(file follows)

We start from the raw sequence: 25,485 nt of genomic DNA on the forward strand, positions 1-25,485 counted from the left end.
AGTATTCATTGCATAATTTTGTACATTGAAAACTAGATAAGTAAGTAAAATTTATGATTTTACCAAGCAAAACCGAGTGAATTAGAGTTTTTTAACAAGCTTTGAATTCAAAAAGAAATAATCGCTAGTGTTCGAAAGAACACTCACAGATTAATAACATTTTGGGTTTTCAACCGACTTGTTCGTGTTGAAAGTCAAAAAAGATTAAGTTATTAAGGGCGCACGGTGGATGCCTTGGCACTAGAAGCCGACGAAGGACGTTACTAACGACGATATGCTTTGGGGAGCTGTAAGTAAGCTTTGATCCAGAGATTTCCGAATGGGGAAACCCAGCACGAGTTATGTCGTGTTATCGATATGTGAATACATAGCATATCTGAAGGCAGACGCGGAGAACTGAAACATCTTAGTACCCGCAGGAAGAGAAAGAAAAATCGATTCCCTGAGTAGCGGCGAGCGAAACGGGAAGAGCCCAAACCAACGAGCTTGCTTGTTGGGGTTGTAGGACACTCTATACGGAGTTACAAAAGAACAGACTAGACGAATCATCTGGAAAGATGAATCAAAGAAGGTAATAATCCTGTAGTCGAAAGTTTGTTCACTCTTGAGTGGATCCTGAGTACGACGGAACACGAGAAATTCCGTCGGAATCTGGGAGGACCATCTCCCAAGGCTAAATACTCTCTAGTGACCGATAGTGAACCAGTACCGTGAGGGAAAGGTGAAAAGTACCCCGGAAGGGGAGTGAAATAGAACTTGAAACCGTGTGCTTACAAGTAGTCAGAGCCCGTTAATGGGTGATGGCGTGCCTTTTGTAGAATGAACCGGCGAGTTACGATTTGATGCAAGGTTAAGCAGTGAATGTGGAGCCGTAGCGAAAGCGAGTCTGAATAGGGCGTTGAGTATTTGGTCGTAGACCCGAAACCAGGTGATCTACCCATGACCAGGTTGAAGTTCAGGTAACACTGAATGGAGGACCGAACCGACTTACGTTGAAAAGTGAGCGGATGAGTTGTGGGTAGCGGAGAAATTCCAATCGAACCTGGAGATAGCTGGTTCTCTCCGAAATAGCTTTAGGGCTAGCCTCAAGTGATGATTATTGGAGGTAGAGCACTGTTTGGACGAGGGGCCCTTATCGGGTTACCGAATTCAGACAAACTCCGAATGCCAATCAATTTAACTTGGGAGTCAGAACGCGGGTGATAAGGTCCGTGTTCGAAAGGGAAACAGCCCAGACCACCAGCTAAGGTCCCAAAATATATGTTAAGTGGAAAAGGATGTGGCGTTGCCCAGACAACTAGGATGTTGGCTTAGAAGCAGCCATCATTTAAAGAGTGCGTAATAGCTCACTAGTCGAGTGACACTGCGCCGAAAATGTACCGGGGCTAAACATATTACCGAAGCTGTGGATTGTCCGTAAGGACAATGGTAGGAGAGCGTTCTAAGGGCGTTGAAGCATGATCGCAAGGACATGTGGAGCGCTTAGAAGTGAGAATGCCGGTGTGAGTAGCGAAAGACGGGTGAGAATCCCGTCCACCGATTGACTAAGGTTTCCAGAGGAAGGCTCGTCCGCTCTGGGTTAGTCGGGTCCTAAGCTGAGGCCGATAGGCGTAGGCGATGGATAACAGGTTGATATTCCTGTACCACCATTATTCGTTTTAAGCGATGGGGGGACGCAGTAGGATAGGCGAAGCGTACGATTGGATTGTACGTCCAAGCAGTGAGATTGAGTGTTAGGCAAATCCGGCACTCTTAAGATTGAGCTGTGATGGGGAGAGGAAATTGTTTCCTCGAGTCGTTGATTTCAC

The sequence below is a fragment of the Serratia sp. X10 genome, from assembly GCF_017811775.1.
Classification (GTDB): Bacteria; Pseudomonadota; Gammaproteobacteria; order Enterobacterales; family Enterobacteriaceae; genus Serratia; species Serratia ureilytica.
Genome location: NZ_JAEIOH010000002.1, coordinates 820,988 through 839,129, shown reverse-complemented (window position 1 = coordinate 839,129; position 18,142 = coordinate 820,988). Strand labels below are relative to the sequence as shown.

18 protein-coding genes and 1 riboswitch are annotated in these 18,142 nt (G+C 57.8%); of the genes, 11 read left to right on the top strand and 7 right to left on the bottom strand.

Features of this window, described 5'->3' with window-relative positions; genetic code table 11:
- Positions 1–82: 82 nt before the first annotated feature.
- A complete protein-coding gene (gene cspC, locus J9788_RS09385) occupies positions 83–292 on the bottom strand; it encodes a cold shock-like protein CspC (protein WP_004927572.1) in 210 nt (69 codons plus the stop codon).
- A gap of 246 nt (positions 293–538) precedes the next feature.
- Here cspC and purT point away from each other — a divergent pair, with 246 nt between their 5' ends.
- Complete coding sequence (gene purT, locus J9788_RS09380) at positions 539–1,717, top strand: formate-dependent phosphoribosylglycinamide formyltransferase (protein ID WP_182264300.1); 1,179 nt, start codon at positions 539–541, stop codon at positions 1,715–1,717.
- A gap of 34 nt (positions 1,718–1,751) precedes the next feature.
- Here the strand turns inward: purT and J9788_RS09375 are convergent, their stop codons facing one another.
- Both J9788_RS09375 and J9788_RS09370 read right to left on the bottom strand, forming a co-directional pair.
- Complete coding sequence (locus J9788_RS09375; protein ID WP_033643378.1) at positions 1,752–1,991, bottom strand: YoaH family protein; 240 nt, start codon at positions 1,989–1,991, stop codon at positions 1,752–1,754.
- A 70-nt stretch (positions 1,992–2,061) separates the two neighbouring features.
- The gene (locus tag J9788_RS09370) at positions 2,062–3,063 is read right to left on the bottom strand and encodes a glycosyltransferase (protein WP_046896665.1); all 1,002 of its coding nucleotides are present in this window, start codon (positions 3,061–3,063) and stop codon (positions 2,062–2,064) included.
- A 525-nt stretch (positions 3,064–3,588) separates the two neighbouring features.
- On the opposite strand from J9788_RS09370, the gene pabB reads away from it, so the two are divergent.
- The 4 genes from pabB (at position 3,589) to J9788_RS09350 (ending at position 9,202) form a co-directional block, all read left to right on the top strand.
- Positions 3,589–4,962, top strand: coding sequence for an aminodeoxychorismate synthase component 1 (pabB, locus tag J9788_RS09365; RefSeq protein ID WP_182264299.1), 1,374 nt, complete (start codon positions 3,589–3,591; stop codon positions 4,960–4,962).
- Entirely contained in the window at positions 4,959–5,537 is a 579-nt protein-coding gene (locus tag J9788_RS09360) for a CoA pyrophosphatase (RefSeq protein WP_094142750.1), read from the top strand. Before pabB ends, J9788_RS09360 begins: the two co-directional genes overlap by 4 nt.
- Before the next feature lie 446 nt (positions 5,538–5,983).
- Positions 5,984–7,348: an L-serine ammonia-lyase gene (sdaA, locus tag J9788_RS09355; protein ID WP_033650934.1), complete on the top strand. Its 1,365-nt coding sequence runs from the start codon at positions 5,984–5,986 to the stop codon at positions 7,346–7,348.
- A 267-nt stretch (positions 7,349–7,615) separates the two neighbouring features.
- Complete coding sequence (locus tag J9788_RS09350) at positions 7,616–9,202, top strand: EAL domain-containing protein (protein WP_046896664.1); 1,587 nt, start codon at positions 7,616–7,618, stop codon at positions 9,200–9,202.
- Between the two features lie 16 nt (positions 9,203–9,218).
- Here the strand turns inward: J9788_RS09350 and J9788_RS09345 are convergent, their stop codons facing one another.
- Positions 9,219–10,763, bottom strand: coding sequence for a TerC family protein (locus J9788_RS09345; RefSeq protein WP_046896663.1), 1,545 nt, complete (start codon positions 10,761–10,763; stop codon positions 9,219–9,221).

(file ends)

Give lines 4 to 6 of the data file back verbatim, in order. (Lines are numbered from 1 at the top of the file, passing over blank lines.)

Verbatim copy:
Classification (GTDB): Bacteria; Pseudomonadota; Gammaproteobacteria; order Enterobacterales; family Enterobacteriaceae; genus Serratia; species Serratia ureilytica.
Genome location: NZ_JAEIOH010000002.1, coordinates 820,988 through 839,129, shown reverse-complemented (window position 1 = coordinate 839,129; position 18,142 = coordinate 820,988). Strand labels below are relative to the sequence as shown.

18 protein-coding genes and 1 riboswitch are annotated in these 18,142 nt (G+C 57.8%); of the genes, 11 read left to right on the top strand and 7 right to left on the bottom strand.